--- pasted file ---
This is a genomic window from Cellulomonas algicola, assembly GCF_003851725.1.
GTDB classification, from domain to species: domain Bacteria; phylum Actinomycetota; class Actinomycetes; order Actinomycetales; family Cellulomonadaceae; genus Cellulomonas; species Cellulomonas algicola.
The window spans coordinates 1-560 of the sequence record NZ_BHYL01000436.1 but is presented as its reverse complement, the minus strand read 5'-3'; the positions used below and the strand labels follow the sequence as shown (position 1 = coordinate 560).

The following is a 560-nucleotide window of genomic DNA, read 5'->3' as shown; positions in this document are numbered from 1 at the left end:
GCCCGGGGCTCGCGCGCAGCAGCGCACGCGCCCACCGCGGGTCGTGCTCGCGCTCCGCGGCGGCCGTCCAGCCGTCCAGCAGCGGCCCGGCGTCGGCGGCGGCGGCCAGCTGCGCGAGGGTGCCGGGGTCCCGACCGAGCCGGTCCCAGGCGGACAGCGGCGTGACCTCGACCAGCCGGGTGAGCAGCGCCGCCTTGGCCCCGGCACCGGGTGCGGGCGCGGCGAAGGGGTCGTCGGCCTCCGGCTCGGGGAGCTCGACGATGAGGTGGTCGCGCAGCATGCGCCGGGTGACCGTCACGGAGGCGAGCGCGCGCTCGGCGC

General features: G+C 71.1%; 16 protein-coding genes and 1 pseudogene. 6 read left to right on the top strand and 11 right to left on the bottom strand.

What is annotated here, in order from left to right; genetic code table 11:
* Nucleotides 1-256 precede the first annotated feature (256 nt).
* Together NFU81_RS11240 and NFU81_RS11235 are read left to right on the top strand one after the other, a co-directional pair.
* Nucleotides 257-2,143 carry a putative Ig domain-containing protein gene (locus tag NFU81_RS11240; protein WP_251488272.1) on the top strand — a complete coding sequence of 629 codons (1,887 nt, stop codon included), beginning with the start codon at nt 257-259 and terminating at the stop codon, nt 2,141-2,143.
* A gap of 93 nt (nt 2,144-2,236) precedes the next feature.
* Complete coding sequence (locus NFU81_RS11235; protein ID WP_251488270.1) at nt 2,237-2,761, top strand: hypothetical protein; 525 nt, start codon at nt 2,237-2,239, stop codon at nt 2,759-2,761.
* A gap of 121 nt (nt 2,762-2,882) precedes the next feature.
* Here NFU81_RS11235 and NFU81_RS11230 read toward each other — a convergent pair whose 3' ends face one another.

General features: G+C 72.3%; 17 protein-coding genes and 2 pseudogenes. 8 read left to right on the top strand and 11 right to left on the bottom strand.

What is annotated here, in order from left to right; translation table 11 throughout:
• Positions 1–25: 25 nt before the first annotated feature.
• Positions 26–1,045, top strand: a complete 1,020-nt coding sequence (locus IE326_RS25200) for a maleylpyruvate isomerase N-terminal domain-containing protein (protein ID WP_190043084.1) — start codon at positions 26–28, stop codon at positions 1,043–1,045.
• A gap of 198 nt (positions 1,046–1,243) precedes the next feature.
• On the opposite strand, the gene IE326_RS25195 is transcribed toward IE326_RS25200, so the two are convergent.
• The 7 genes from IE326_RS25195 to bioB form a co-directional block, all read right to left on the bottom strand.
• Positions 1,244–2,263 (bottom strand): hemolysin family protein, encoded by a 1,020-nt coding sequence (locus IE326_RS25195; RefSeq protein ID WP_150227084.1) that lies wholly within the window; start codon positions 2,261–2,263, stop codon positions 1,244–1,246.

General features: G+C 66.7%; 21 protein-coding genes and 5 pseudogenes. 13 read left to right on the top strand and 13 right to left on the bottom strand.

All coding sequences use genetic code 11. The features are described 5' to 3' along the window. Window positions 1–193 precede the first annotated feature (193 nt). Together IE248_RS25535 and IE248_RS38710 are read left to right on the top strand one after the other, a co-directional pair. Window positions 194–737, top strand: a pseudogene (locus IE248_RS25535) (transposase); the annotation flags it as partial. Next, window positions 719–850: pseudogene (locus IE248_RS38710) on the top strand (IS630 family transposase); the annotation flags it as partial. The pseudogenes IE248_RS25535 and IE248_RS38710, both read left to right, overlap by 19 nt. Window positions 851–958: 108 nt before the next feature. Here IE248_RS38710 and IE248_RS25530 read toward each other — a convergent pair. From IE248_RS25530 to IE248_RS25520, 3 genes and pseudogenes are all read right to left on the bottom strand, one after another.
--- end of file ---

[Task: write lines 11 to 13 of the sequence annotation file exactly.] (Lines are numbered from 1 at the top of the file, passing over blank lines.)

* A gap of 93 nt (nt 2,144-2,236) precedes the next feature.
* Complete coding sequence (locus NFU81_RS11235; protein ID WP_251488270.1) at nt 2,237-2,761, top strand: hypothetical protein; 525 nt, start codon at nt 2,237-2,239, stop codon at nt 2,759-2,761.
* A gap of 121 nt (nt 2,762-2,882) precedes the next feature.